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Almost one month has passed since the global community celebrated the first International Day of the Girl Child on October 11. In this time, more than one million girls have been forced to marry. Although public and private donors committed more than $100 million toward initiatives that will help end child marriage in the momentum leading up to Oct. 11, there is more work to do. Child marriage demands more than one calendar day of global attention; national governments, particularly those in countries where child marriage is most prevalent, have to step up and take action.

Stephanie Sinclair/VII

Raising awareness and investments is only one part of the solution. It does not substitute the need for decision-makers to prioritize child marriage within their respective countries.  Governments are ultimately responsible for the protection and care of their nation’s children. National leaders have an obligation to invest political capital in actions that support institutional policies and programs aimed at ending the practice.

If nothing changes, the most recent UNFPA estimates find that developing countries will witness an increase in child marriage: 142 million child marriages in 2011-2020 and 151 million in the subsequent decade. These alarming figures have real-life consequences: more child brides result in greater numbers of maternal and newborn deaths, largely due to premature pregnancy and child birth. These outcomes are preventable.

Countries have several opportunities to step up, and among them are: (1) signing the international convention against child marriage,(2) establishing and enforcing the legal age to marry at 18 years, and (3) championing an end to child marriage in the post-2015 development agenda, when the Millennium Development Goals expire.

We’ll address those first two calls to action today, and the last in our next blog post.

Signing the international convention against child marriage

In 1962, several states drafted the Convention on Consent to Marriage, Minimum Age for Marriage and Registration of Marriages. As of October 2012, only 16 countries are signatories and 55 are parties to the convention.

This convention reaffirmed Article 16 of the Universal Declaration of Human Rights, which states that marriage should be “entered only with the free and full consent of the intending spouses.”  The convention further declared that “certain customs, ancient laws and practices relating to marriage and the family were inconsistent with the principles set forth in the Charter of the United Nations and in the Universal Declaration of Human Rights,” and specified that states “should take all appropriate measures with a view to abolishing such customs, ancient laws and practices by ensuring, inter alia, complete freedom in the choice of a spouse, eliminating completely child marriages and the betrothal of young girls before the age of puberty, establishing appropriate penalties where necessary.”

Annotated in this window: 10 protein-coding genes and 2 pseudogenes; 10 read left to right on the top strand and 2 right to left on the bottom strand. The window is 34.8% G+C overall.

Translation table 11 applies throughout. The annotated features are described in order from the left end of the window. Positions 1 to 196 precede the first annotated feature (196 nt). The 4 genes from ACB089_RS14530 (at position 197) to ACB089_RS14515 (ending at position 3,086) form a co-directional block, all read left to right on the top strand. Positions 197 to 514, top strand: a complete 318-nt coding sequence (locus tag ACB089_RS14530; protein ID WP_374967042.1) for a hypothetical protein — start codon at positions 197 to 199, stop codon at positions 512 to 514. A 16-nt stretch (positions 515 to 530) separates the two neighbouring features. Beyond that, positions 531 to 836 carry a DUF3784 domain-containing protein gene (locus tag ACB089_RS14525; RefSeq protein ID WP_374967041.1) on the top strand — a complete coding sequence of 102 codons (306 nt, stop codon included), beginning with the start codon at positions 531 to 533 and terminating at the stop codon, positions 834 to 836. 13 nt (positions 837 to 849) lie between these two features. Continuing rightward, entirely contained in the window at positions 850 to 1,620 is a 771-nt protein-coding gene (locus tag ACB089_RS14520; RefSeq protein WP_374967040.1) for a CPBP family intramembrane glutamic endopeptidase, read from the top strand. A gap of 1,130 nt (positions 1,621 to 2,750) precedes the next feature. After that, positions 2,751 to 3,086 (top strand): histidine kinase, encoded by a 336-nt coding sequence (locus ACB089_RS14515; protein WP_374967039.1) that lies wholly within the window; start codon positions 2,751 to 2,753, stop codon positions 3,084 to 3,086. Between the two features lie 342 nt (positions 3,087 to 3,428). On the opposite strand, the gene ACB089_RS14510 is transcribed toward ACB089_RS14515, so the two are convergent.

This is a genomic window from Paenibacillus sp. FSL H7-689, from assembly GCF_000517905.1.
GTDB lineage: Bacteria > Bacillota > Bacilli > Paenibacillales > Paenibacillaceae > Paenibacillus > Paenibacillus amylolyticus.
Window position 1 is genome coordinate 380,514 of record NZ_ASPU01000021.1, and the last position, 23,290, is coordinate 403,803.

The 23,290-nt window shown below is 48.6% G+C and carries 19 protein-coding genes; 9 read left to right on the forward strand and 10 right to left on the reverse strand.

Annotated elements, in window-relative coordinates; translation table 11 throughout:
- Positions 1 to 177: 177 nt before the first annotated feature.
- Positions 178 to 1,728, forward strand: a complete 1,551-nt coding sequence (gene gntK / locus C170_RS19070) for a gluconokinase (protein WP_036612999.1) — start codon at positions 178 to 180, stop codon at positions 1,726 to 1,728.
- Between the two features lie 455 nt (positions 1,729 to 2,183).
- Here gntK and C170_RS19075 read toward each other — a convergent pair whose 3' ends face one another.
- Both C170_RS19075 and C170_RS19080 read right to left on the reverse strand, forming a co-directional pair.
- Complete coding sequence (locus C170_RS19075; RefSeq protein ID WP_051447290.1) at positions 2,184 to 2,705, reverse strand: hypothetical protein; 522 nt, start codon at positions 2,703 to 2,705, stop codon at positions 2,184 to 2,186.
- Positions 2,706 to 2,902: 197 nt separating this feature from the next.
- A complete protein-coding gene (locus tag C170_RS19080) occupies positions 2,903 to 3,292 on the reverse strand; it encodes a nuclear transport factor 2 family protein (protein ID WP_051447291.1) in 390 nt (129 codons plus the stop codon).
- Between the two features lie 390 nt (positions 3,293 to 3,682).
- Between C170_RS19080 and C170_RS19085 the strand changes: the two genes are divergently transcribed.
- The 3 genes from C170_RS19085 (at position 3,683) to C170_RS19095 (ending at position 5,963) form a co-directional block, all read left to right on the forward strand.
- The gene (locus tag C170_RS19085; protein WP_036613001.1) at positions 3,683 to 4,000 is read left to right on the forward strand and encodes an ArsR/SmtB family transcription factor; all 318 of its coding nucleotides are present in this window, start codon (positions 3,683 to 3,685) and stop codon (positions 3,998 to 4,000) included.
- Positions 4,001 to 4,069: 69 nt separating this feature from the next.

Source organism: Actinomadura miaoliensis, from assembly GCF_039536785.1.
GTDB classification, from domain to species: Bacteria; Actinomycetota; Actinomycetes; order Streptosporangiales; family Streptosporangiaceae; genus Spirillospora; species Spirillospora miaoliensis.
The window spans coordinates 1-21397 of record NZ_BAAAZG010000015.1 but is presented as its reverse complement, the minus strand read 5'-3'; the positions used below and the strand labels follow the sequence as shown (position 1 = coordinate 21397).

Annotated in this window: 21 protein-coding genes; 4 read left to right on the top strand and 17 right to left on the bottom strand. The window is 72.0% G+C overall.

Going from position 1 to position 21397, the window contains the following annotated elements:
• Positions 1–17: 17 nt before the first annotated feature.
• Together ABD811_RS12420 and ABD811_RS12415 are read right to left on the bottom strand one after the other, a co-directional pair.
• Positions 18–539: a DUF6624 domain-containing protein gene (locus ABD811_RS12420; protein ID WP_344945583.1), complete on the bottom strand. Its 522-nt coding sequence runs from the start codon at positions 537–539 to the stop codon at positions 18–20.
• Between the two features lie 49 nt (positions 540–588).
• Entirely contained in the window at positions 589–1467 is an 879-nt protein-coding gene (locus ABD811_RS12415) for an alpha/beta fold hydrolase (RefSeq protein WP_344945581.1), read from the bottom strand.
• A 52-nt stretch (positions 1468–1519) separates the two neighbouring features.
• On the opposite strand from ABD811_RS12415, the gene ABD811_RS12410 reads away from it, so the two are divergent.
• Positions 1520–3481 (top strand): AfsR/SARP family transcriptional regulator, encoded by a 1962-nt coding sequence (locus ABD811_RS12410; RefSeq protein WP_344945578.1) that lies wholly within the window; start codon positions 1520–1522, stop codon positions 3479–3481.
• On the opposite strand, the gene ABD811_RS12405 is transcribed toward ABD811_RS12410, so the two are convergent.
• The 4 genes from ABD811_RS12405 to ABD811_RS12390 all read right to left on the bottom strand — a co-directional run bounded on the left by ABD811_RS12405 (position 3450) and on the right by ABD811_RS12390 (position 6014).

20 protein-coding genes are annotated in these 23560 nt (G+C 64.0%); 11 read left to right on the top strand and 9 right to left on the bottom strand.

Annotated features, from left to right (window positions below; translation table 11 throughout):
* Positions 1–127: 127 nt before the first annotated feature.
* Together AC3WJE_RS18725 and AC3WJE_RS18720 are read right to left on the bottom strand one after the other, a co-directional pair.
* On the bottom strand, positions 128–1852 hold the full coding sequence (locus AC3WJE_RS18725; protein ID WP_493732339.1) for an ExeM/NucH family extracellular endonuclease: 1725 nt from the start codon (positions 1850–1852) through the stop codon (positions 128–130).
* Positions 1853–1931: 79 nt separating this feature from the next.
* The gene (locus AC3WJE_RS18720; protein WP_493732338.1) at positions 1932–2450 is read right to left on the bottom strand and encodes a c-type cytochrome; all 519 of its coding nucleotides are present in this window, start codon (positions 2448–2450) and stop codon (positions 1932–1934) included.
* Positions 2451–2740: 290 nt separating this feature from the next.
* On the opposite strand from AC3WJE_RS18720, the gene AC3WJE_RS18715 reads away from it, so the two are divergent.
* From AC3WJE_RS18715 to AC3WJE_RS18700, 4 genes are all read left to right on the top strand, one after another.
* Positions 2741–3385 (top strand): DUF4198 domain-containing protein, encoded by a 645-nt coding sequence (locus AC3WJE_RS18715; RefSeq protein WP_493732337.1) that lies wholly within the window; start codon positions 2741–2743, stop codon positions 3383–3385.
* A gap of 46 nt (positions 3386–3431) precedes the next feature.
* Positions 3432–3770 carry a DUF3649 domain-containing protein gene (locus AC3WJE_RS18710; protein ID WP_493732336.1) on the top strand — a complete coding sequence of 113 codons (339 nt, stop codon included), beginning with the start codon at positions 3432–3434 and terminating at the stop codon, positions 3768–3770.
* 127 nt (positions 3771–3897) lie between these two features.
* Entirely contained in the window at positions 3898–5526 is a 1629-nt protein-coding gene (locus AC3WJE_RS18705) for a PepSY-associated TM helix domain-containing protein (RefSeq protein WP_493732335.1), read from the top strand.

Countries could sign the convention to show their commitment to do what is necessary to end child marriage. Among the 30 countries with the highest rates of child marriage, only seven are either signatories or parties to this convention: Dominican Republic, Bangladesh, Burkina Faso, Guinea, Liberia, Mali and Niger.

Establishing and enforcing the legal age to marry at 18 years.

Article 16 in the Convention on the Elimination on All Forms of Discrimination against Women (CEDAW, 1979) states that “the betrothal and the marriage of a child shall have no legal effect, and all necessary action, including legislation, shall be taken to specify a minimum age for marriage.” General Recommendation 21 in the CEDAW proposes that 18 years be considered the minimum age for marriage for males and females; the minimum age when young people attain “full maturity and capacity to act.”

National governments could explicitly declare 18 years to be the minimum age to marry within their borders, without qualification or exemption.

Cameroon, the DRC, Mali and Niger have laws that set the minimum age to marry at 15; Mozambique and Uganda allow girls to marry after their 16th birthday; and Guinea and Burkina Faso have set their legal age to marry at 17 years.  In these and other countries, civil and customary laws often create exemptions for girls to marry at even younger ages with parental consent. Since the majority of child marriages occur under intense parental pressure, girls are vulnerable to collusion and coercion. None of these contexts meet the standard of “full and free consent” or “full maturity and capacity to act.”

It is not enough for a country to set a minimum age; legal frameworks and public institutions must enforce the law. Leaders should not tolerate the use of civil and customary laws to justify human rights violations. Countries must invest in data collection, monitoring and accountability mechanisms to enforce the minimum age requirement.

In our next blog post, we’ll discuss the importance of championing the issue of child marriage in the post-2015 development agenda, when the world’s Millennium Development goals expire.

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